#hearLDSwomen: My Leaders Assume My Husband Is My Superior and Permission-Giver
The stake clerk emailed my husband to ask him to attend a meeting with the stake president and to “bring your wife.” When we got there, he wanted to talk to me. I was so livid I almost walked out after giving him more than a few pieces of my mind. He defended his actions by saying that my husband was “the head of our family.” My husband backed me up calling BS on that one. It was particularly irksome because it was done via email. How hard would it have been to email both of us? Seriously.
– Lori LeVar Pierce
Something as simple as a home teacher asking for my husband when wanting to set up an appointment for home teaching while I am right on the phone, or asking my husband if I can give a talk in sacrament is pretty annoying. I always would just say, you can talk to me about that. So small but undermining.
When I was a single mom, the bishop would not let any other home teacher in my home because I was single…he did it himself. I loved him; he was a wonderful man and made sure that we had blessings and asked about temporal needs, but it offended me if I am honest that just my singleness made me a risk…I mean, I would have to participate in something inappropriate and would never do that, so it always bothered me…maybe I am wrong on that.
– Sherry Andersen
In my last ward they did fast offering collection religiously. If my husband and I fasted, we paid fast offerings with our tithing, so it didn’t make sense for us to donate through people coming to our door. My husband was on the verge of leaving the church when they knocked on the door one Sunday. I answered and told the man at the door that we didn’t have anything to donate that day. He looked at me and said, “Is your husband home?” I looked at him with disbelief. My husband heard this and came to the door. The man asked my husband if we had fast offerings this month and my husband, in anger, told him my answer should have been sufficient and told him not to come back. I felt like such a child that day. This was from a man in the ward who I respected because he had such a nuanced and intelligent perspective.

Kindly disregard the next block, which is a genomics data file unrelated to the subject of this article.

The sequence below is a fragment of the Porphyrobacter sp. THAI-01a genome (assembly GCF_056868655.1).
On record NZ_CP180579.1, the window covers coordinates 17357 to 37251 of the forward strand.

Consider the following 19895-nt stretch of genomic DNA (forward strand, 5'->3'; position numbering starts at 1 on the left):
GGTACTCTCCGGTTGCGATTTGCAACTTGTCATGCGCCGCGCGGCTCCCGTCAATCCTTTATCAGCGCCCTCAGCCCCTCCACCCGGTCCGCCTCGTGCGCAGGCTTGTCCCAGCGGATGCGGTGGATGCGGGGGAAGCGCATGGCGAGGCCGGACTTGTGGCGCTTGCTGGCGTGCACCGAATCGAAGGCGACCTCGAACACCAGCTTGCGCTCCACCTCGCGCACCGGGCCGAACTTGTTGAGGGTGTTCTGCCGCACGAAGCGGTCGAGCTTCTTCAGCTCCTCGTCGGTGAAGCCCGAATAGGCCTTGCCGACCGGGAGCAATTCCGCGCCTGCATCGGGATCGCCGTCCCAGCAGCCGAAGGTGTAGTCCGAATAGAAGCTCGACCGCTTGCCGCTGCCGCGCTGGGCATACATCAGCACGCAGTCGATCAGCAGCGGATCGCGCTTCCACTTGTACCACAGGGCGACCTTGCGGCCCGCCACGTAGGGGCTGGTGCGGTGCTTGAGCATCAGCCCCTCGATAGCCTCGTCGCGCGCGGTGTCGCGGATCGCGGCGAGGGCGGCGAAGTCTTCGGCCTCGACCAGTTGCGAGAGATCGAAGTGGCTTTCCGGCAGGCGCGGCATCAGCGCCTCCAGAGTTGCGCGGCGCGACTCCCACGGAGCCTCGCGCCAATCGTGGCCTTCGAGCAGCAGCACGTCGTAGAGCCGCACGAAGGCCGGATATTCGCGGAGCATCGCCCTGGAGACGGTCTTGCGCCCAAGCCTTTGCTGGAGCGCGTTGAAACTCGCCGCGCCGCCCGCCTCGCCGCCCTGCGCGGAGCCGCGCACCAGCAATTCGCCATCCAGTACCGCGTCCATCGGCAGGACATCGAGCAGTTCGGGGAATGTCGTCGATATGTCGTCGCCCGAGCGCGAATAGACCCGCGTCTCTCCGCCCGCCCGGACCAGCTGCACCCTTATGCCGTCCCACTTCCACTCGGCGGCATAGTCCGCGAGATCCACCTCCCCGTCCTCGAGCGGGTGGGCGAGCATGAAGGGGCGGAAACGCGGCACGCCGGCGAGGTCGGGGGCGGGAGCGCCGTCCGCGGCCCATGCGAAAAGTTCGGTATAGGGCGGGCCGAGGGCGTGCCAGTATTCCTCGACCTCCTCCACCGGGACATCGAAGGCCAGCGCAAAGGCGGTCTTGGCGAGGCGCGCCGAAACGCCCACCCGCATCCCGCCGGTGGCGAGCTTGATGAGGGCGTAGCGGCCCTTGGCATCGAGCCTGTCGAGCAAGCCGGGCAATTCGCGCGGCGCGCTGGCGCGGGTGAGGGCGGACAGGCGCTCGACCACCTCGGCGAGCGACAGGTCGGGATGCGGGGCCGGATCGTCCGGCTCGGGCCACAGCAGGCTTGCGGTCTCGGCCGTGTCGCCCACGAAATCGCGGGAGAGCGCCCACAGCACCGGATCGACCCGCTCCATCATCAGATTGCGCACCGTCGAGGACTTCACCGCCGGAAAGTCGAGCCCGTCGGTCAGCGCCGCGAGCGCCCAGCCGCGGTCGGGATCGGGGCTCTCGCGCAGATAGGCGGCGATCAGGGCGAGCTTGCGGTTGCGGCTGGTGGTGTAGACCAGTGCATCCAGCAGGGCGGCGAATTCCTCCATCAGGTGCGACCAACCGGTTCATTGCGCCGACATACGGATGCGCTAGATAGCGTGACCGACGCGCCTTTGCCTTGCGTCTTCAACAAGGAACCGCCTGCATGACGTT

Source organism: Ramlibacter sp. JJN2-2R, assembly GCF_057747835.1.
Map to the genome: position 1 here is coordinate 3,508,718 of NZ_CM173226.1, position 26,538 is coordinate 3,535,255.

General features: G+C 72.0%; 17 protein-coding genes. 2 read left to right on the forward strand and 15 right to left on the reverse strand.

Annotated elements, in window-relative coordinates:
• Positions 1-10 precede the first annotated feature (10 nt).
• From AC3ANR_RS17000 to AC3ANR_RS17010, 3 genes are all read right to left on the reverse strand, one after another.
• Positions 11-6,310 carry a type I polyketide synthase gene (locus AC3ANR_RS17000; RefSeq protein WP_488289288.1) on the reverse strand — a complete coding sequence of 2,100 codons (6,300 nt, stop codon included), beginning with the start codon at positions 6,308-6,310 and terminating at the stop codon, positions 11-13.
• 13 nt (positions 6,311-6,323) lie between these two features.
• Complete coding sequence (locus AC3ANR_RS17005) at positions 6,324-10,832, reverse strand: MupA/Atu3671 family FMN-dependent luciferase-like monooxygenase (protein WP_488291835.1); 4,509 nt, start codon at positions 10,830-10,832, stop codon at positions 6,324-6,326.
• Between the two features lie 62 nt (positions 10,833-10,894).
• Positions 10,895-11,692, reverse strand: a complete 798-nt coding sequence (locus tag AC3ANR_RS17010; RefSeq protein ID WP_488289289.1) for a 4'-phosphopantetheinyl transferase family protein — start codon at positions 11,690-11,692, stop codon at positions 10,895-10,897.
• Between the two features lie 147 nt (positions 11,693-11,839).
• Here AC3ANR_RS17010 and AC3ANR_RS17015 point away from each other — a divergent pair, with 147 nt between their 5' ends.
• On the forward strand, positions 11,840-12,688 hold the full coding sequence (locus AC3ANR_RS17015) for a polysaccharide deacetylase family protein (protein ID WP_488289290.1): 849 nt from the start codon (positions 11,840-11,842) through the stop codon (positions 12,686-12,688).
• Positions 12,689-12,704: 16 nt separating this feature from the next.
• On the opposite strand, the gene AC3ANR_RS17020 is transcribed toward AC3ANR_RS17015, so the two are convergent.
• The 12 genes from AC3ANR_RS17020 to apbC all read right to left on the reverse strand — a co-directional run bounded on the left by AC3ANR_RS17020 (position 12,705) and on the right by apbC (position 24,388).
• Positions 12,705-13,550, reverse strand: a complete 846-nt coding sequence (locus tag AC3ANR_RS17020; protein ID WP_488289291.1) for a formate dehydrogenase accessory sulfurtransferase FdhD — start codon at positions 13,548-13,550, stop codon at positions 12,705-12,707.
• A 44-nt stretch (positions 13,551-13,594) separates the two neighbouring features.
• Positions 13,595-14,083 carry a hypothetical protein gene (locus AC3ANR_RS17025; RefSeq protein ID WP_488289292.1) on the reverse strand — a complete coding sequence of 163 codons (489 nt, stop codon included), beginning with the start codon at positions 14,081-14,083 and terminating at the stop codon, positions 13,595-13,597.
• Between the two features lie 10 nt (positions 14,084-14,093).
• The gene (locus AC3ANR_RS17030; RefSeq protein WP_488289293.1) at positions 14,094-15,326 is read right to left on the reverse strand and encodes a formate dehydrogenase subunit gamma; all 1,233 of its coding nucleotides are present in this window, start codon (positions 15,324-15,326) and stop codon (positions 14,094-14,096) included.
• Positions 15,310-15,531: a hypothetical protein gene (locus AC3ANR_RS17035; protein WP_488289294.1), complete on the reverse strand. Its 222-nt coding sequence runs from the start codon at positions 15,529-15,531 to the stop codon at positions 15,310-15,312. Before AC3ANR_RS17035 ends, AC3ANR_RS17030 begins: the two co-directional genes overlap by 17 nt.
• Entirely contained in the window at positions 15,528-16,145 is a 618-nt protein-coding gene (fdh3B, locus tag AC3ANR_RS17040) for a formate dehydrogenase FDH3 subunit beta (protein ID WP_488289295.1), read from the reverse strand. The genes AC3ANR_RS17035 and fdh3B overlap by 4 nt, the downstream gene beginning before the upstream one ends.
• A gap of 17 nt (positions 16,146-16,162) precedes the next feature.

– Alisha U.
One Sunday, as ward organist, I was playing prelude. Sacrament Meeting was to start in like 3 minutes. The bishop’s counselor came up to me and told me the stake president wanted to meet with me. I said ok, after the meeting. He said no, they wanted to meet with me right then. I pointed out the meeting was about to start; he said it could wait.
Turns out they had my husband in the office and had extended a call for him to be the executive secretary but had to do the formality of asking me if I would support him. They wanted to make the change that day, so I said I always support my husband in his callings.
But when I left the office and went back to the meeting, I thought, yeah. I should support his calling just like you guys have just supported mine.
When an issue arose with one of our children at church, my husband and I discussed how we wanted to handle it with the leaders. When we met with our bishop, I acted as spokesperson because it’s more my strength than my husband’s.
Our bishop didn’t like our response, so a few nights later at Scouts, he pulled my husband aside to talk “man to man.” We think he assumed that without me there, he could get my husband to come around to his point of view.
– Natalie G.
Pro Tip: Treat women and men equally. Women are their own agents; their husbands are not their superiors, over-rulers, or permission-givers.
“If any man have ears to hear, let him hear.” (Mark 4:23)